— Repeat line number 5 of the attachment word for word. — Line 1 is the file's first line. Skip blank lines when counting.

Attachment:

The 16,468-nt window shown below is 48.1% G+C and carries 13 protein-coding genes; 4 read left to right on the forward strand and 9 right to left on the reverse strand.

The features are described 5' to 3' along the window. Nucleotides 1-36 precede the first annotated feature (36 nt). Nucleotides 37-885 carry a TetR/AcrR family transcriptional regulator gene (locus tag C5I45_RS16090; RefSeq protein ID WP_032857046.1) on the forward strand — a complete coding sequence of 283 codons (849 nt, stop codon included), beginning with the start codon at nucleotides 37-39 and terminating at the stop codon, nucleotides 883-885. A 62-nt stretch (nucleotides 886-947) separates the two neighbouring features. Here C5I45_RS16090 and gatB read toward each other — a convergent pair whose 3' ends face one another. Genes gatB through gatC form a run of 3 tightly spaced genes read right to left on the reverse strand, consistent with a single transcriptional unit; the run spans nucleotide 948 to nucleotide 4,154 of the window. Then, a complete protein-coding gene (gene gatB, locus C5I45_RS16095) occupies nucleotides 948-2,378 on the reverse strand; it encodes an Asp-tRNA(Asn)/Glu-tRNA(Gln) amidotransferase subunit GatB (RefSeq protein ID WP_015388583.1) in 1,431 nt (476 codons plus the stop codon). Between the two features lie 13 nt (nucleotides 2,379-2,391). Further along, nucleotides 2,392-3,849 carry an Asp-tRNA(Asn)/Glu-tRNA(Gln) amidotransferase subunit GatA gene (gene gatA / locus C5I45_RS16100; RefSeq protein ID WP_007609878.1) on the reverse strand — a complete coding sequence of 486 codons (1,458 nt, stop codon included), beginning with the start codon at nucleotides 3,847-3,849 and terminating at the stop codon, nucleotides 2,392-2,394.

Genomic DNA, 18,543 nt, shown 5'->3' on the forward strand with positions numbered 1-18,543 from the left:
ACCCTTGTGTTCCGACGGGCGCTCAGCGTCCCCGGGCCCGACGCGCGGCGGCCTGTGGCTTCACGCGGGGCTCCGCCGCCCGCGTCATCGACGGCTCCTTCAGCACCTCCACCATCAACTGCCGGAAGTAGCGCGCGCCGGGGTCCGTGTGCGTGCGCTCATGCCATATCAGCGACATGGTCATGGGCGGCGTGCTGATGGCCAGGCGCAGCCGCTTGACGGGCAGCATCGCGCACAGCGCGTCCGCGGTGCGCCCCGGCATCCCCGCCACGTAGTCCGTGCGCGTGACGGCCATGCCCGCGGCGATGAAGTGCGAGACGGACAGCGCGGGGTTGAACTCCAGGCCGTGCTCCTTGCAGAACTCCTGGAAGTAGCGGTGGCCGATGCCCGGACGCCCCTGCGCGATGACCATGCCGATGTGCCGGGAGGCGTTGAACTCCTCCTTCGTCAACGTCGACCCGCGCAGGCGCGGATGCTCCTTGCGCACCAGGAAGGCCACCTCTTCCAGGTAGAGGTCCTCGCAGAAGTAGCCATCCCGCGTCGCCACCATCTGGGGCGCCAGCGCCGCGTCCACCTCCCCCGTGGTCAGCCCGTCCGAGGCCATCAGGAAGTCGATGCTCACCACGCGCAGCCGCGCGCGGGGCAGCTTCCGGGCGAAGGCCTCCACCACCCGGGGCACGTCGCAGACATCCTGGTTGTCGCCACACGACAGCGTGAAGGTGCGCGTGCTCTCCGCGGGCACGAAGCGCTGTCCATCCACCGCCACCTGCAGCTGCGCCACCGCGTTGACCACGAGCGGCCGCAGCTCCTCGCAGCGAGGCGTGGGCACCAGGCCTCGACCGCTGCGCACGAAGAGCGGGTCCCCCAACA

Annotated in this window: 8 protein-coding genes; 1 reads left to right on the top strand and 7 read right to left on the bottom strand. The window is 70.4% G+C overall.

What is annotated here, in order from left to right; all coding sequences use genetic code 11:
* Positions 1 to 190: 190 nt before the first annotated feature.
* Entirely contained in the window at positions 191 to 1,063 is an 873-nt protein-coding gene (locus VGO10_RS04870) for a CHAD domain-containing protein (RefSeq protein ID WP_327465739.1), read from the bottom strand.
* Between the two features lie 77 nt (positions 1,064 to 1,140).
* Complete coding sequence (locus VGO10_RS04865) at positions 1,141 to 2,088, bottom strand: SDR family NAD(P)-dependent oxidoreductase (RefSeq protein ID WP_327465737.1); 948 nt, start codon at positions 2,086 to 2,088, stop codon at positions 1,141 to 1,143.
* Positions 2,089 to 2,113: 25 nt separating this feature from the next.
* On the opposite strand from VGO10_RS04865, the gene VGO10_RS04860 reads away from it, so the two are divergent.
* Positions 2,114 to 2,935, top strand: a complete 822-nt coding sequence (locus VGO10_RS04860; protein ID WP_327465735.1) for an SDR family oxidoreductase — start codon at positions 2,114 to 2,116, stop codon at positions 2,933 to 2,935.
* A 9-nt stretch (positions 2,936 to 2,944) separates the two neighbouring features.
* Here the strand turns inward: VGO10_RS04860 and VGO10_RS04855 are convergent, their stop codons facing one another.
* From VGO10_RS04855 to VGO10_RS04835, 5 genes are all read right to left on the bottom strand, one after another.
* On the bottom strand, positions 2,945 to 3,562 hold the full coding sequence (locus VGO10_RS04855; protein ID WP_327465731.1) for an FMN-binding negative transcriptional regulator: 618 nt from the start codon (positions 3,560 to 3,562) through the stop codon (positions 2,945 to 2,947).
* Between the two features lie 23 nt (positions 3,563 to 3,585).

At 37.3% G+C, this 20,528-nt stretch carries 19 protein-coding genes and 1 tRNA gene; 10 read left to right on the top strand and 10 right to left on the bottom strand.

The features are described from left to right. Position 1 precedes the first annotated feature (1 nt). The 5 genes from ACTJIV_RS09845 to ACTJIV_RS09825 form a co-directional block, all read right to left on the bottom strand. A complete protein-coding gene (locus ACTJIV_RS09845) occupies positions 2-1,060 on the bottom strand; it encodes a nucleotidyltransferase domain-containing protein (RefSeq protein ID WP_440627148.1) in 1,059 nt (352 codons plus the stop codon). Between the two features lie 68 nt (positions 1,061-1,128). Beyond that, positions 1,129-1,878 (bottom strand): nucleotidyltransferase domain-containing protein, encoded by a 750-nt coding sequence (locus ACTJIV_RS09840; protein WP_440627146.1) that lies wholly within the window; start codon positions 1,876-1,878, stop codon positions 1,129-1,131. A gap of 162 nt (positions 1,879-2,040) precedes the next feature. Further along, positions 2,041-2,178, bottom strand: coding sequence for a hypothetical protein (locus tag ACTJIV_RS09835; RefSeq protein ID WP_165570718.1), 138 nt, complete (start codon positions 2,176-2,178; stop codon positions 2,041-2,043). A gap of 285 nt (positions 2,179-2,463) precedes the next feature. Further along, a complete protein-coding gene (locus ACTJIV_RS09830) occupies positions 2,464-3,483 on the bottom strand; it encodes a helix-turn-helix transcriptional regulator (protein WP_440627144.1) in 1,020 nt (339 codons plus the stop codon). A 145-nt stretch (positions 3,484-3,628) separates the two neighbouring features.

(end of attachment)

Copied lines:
Annotated in this window: 8 protein-coding genes; 1 reads left to right on the top strand and 7 read right to left on the bottom strand. The window is 70.4% G+C overall.